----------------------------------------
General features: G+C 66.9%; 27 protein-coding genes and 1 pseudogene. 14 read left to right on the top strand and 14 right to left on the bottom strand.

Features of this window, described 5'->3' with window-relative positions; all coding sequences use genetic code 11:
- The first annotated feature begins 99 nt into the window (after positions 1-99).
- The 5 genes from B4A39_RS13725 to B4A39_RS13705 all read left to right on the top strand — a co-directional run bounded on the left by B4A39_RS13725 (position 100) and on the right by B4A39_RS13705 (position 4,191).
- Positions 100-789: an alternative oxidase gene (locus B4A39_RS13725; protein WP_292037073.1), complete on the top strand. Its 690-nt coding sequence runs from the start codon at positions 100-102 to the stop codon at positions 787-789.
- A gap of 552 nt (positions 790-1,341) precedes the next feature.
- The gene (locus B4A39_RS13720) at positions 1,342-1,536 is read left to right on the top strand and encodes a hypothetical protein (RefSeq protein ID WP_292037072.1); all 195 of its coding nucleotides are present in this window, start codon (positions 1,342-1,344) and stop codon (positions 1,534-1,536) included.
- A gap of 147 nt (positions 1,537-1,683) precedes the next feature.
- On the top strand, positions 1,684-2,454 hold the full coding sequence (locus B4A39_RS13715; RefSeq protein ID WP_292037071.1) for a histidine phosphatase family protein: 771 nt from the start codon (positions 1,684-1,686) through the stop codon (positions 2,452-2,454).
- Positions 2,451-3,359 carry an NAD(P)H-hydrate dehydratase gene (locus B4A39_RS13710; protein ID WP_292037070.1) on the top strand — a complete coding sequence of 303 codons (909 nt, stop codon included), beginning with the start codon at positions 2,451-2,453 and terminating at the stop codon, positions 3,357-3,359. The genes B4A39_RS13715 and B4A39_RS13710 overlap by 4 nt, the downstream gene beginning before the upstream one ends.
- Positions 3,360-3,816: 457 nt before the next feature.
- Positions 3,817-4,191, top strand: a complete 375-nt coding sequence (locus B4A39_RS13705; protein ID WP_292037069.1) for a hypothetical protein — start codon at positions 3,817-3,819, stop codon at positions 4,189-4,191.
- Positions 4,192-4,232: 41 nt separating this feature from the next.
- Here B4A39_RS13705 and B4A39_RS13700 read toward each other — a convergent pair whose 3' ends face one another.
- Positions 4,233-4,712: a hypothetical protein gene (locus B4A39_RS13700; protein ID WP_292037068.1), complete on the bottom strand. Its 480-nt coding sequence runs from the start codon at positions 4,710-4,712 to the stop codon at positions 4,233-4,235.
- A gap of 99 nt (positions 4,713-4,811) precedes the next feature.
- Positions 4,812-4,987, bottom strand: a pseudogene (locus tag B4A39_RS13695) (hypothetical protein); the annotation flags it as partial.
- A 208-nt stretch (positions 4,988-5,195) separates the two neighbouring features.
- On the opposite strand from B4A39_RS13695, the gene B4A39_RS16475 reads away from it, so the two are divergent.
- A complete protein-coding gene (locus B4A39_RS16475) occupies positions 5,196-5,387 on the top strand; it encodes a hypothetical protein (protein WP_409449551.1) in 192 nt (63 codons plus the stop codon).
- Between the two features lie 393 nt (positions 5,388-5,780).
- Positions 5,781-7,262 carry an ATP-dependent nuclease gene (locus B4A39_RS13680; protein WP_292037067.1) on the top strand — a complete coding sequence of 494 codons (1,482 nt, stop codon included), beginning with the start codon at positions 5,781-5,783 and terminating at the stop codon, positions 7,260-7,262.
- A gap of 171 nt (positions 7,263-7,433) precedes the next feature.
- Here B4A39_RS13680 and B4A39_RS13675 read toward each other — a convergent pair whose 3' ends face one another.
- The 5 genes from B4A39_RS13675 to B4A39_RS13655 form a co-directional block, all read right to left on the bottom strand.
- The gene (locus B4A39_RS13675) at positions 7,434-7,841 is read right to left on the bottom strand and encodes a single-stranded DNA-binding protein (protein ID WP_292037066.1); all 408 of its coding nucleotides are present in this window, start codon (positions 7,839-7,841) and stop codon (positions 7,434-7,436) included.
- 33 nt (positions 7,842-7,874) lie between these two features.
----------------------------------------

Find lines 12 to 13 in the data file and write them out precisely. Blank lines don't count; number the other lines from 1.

- Positions 3,817-4,191, top strand: a complete 375-nt coding sequence (locus B4A39_RS13705; protein ID WP_292037069.1) for a hypothetical protein — start codon at positions 3,817-3,819, stop codon at positions 4,189-4,191.
- Positions 4,192-4,232: 41 nt separating this feature from the next.